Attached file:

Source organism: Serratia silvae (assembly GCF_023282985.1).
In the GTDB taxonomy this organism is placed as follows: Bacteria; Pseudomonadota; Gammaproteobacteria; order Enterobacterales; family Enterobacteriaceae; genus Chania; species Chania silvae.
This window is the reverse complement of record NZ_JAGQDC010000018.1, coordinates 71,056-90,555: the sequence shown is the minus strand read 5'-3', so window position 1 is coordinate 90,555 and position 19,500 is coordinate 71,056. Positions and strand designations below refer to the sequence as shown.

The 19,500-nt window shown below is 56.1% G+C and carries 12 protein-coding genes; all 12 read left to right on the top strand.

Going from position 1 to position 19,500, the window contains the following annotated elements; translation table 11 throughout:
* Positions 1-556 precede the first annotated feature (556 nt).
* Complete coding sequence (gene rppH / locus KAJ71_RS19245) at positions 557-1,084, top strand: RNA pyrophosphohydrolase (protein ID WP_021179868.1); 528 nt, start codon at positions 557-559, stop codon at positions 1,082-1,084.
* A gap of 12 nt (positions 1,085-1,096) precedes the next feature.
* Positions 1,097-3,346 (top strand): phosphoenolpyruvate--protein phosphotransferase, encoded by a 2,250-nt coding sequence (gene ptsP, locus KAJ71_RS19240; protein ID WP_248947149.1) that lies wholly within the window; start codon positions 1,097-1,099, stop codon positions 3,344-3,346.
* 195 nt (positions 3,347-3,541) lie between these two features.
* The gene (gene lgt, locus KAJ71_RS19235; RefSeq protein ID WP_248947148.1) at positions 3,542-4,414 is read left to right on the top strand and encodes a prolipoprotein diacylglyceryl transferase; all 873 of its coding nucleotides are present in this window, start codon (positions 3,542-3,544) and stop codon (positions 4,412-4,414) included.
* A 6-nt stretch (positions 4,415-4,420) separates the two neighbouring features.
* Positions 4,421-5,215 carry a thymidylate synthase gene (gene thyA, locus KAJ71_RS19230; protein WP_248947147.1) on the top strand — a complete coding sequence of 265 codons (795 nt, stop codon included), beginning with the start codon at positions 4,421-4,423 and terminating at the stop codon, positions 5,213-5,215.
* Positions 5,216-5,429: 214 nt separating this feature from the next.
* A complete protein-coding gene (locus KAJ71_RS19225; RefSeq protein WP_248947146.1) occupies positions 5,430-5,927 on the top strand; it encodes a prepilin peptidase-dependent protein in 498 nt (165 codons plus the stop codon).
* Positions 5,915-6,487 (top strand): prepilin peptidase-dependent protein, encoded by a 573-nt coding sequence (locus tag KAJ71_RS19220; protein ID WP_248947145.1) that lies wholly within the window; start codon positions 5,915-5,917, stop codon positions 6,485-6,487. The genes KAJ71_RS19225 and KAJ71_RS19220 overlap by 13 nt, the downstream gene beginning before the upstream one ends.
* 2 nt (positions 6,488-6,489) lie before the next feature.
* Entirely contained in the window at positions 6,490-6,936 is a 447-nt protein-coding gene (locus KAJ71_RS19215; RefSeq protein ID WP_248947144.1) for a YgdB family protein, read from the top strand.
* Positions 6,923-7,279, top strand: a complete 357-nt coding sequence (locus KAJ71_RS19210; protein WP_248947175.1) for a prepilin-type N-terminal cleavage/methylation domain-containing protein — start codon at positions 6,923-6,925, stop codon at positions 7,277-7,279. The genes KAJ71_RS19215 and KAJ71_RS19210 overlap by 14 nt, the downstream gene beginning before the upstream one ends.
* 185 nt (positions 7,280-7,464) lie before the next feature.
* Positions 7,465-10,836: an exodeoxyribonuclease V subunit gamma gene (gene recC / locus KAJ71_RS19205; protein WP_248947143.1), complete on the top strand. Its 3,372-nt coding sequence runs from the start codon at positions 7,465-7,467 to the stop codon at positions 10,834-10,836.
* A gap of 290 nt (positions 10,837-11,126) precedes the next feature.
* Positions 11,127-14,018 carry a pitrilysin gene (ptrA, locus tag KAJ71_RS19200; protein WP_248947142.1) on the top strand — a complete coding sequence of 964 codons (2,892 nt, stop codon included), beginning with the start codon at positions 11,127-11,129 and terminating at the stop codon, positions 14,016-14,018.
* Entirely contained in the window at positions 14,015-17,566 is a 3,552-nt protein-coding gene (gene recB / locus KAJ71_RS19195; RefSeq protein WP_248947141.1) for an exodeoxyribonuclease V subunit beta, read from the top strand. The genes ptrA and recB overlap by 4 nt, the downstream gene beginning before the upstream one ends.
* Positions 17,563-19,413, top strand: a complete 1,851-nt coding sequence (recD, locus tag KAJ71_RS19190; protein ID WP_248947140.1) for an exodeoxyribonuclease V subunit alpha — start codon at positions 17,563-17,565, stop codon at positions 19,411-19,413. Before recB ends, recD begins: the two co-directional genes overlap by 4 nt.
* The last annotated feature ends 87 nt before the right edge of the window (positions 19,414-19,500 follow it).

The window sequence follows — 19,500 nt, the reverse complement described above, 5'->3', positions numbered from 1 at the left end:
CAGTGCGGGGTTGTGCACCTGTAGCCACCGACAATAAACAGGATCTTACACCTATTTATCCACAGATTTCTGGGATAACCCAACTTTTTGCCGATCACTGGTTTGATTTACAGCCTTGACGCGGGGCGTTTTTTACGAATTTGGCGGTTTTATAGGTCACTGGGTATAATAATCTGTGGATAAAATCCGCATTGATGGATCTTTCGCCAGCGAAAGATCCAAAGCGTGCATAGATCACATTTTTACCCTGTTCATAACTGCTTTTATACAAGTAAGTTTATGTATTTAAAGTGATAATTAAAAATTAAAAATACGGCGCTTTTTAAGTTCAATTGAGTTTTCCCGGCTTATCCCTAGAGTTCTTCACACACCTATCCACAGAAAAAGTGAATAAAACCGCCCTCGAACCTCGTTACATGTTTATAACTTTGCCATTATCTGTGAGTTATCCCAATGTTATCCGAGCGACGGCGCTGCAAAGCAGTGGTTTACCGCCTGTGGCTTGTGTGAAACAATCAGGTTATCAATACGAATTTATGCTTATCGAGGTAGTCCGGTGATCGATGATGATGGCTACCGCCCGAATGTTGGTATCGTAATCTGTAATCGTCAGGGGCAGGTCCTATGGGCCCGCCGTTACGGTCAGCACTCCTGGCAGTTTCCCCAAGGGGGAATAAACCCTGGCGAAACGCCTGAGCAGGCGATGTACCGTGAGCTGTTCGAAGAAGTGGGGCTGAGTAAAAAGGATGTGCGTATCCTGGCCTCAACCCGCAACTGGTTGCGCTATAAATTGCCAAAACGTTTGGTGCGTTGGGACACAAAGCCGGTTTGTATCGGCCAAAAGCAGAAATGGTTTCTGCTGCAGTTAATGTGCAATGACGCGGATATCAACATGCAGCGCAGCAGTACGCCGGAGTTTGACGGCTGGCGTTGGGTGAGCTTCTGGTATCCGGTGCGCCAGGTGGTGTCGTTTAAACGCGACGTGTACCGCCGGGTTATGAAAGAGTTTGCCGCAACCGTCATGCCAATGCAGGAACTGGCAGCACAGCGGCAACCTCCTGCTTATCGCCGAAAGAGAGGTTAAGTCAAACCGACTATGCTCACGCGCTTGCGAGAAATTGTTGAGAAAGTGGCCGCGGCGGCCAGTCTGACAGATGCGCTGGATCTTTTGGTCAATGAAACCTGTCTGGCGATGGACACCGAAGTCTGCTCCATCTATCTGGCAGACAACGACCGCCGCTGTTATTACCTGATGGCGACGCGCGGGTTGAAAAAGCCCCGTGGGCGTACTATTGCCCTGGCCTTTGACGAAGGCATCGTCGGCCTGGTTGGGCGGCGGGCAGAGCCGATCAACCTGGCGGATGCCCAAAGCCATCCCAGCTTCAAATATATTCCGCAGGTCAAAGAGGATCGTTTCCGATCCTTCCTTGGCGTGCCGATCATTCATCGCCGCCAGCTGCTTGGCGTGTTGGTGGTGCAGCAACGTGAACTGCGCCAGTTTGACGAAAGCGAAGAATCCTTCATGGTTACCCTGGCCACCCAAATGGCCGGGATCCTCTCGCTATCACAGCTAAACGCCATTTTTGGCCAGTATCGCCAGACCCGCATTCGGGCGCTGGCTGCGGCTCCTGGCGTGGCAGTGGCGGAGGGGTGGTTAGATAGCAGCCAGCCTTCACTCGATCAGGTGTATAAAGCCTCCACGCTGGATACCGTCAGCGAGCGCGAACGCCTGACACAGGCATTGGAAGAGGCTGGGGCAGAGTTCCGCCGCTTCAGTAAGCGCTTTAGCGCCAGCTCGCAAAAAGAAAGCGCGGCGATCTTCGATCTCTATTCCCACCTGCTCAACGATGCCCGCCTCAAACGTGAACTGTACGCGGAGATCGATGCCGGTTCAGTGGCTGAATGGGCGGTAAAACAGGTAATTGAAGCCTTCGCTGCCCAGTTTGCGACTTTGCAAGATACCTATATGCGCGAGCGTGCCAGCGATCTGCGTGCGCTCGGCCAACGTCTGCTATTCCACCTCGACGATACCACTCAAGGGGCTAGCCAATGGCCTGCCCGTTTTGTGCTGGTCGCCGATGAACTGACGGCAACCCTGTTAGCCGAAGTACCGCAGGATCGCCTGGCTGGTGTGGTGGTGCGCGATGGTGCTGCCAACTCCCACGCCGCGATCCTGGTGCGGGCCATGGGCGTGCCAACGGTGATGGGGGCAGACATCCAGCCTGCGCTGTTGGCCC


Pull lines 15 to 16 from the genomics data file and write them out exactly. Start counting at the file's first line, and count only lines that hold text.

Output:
* A complete protein-coding gene (locus KAJ71_RS19225; RefSeq protein WP_248947146.1) occupies positions 5,430-5,927 on the top strand; it encodes a prepilin peptidase-dependent protein in 498 nt (165 codons plus the stop codon).
* Positions 5,915-6,487 (top strand): prepilin peptidase-dependent protein, encoded by a 573-nt coding sequence (locus tag KAJ71_RS19220; protein ID WP_248947145.1) that lies wholly within the window; start codon positions 5,915-5,917, stop codon positions 6,485-6,487. The genes KAJ71_RS19225 and KAJ71_RS19220 overlap by 13 nt, the downstream gene beginning before the upstream one ends.